CLOCKS_PER_SEC


A peculiar way to get the biggest (max/maximum) value between two variables using bitwise operations

Recently, we wanted to make a test and see how we could find the maximum value between two variables using bitwise operations.

We ended up with the following peculiar way to get the biggest value between two variables using bitwise operations

r = a ^ ((a ^ b) & -(a < b));

The above formula has two modes:

  1. When a < b
  2. When a >= b

 

When a < b then the formula will change as follows:

r = a ^ ((a ^ b) & 0xFFFFFFFF);

As we all (should) know, when one of the operators on a bitwise AND operation is composed only from 1s, then the result is whatever value the other operator was holding.
So, the formula then simplifies as follows:

r = a ^ (a ^ b);

which is equal to

r = b;

because we when we apply twice the same value using XOR on another value, we revert back to the original value (so the second ^a nullifies the first ^a)

 

When a >= b then the formula will change as follows:

r = a ^ ((a ^ b) & 0x00000000);

When one of the operators on a bitwise AND operation is composed only from 0s, then the result is always 0 no matter what value the other operator was holding.
So, the formula then simplifies as follows:

r = a ^ (0x00000000);

which is equal to

r = a;

because when one of the operators in a XOR operation is only composed from 0s then the result will be the value of the other operator, no matter what it was.

 

Full example

Below you will find a full example that compares the execution speed of the two methods by executing each several thousands of time on the same random data.

Bitwise-Max.c (compressed) (122 downloads)

#include <stdio.h>
#include <time.h>
#include <stdlib.h>

int main() {
    {
        const clock_t start = clock();

        srand(10);
        unsigned long int i;
        unsigned int max = 0;
        for (i = 0; i < 1000000000; i++) {
            const int a = rand();
            max = max < a ? a : max;
        }
        const clock_t end = clock();
        const float seconds = (float) (end - start) / CLOCKS_PER_SEC;
        printf("Seconds elapsed %f\tIf statement. Overall max value = %u\n", seconds, max);
    }

    {
        const clock_t start = clock();

        srand(10);
        unsigned long int i;
        unsigned int max = 0;
        for (i = 0; i < 1000000000; i++) {
            const int a = rand();
            max = a ^ ((a ^ max) & -(a < max));
        }
        const clock_t end = clock();
        const float seconds = (float) (end - start) / CLOCKS_PER_SEC;
        printf("Seconds elapsed %f\tBitwise operation. Overall max value = %u\n", seconds, max);
    }
    return 0;
}

Results

Our results show that using the traditional if statement with assignment is faster than using our formula as expected.
Which makes sense as there is an if statement in the formula as well and then additional operations to get the result, instead of just the assignment.

Seconds elapsed 5.770000 If statement. Overall max value = 2147483647
Seconds elapsed 6.180000 Bitwise operation. Overall max value = 2147483647

10 times bigger input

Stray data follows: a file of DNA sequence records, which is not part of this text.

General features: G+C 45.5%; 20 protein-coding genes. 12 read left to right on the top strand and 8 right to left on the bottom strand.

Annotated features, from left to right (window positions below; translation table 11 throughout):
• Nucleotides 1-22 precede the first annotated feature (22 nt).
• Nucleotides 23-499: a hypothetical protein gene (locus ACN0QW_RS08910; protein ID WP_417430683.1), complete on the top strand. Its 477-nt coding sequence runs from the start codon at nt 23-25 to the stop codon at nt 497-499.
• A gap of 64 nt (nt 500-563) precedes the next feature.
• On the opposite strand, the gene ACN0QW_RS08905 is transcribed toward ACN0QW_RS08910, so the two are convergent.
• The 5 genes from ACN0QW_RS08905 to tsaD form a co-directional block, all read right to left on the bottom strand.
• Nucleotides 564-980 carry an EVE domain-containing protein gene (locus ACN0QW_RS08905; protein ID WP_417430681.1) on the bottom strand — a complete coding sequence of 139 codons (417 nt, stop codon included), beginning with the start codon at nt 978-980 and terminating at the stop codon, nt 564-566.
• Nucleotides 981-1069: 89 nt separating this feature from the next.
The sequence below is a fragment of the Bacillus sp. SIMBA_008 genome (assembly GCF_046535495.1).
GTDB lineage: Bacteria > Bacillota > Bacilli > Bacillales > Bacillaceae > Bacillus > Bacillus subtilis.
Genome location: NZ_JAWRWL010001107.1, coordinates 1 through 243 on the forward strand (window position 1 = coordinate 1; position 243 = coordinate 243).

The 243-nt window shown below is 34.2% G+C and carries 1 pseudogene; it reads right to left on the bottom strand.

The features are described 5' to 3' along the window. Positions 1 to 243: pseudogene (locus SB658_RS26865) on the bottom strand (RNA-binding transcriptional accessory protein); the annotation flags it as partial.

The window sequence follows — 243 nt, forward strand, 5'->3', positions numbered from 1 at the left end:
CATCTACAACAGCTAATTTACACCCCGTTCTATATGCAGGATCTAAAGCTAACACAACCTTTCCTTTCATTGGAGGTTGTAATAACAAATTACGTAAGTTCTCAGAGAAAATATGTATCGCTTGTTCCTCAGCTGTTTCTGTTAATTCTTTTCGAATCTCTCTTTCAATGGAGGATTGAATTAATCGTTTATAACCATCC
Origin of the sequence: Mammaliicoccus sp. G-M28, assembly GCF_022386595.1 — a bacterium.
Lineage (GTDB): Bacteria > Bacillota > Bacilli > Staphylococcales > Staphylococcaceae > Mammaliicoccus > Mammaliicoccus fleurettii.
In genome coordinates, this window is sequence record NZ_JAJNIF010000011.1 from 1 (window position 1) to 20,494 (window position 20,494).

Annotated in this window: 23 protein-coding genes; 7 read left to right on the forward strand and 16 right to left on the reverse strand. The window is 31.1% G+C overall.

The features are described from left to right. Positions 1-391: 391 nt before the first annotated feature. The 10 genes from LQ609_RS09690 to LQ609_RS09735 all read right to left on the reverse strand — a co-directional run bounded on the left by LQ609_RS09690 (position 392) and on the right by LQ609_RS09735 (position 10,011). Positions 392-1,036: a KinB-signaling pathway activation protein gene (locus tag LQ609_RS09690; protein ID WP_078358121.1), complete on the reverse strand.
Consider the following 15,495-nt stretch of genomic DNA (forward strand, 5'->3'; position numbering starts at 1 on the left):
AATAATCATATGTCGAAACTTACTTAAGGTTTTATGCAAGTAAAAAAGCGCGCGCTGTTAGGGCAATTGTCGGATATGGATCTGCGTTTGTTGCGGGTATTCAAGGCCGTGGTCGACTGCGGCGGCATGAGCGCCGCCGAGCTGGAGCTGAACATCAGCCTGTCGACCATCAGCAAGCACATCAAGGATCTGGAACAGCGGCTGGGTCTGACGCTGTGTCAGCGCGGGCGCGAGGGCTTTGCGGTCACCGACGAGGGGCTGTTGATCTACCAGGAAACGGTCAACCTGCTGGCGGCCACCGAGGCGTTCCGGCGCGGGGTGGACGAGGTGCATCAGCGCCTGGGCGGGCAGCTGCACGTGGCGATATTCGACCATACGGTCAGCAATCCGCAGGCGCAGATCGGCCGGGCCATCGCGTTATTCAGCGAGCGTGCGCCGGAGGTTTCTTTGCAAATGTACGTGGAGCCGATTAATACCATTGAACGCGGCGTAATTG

Seconds elapsed 57.450001 If statement. Overall max value = 2147483647
Seconds elapsed 63.869999 Bitwise operation. Overall max value = 2147483647
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C/C++: Comparing the performance of syslog vs printf

The following code tries to compare the performance of syslog() with the printf() command. printf_vs_syslog.c (compressed) (281 downloads)
On our machine, it appears that syslog() is faster than printf().

To be as fair as possible, when the application was executing, we were monitoring the system logs as well, so that they will be printed on screen.
On CentOS 7, you can see the syslog in the file /var/log/messages.
The command we used was: sudo tail -f /var/log/messages

Results:

printf: Seconds elapsed 0.480000
syslog: Seconds elapsed 0.180000

Full source code for test:

printf_vs_syslog.c (compressed) (281 downloads)
#include <stdio.h>
#include <syslog.h>
// #include <stdlib.h> is needed for the resolution of EXIT_SUCCESS
#include <stdlib.h>
// #include <time.h> is needed for the clock() function and the macro CLOCKS_PER_SEC
#include <time.h>
// #include <unistd.h> and #include <sys/types.h> are needed for the functions uid_t getuid(void); and uid_t geteuid(void);
//getuid() returns the real user ID of the calling process.
//geteuid() returns the effective user ID of the calling process.
//These functions are always successful.
#include <unistd.h>
#include <sys/types.h>

#define RANGE (100000)

int main()
{
    {
        const clock_t start = clock();

        unsigned int i;
        for (i = 0; i < RANGE; i++){
            printf ("Program started by Real User %u (Effective User %u)\n", getuid(), geteuid());
        }
        printf("\n");

        const clock_t end = clock();
        const float seconds = (float) (end - start) / CLOCKS_PER_SEC;
        printf("printf: Seconds elapsed %f\n", seconds);
    }
    {
        const clock_t start = clock();

        setlogmask (LOG_UPTO (LOG_NOTICE));
        openlog ("bytefreaks", LOG_CONS | LOG_PID | LOG_NDELAY, LOG_LOCAL1);
        unsigned int i;
        for (i = 0; i < RANGE; i++){
            syslog (LOG_NOTICE, "Program started by Real User %u (Effective User %u)", getuid(), geteuid());
        }
        closelog ();

        const clock_t end = clock();
        const float seconds = (float) (end - start) / CLOCKS_PER_SEC;
        printf("syslog: Seconds elapsed %f\n", seconds);

    }
    return EXIT_SUCCESS;
}


printf_vs_syslog.c (compressed) (281 downloads)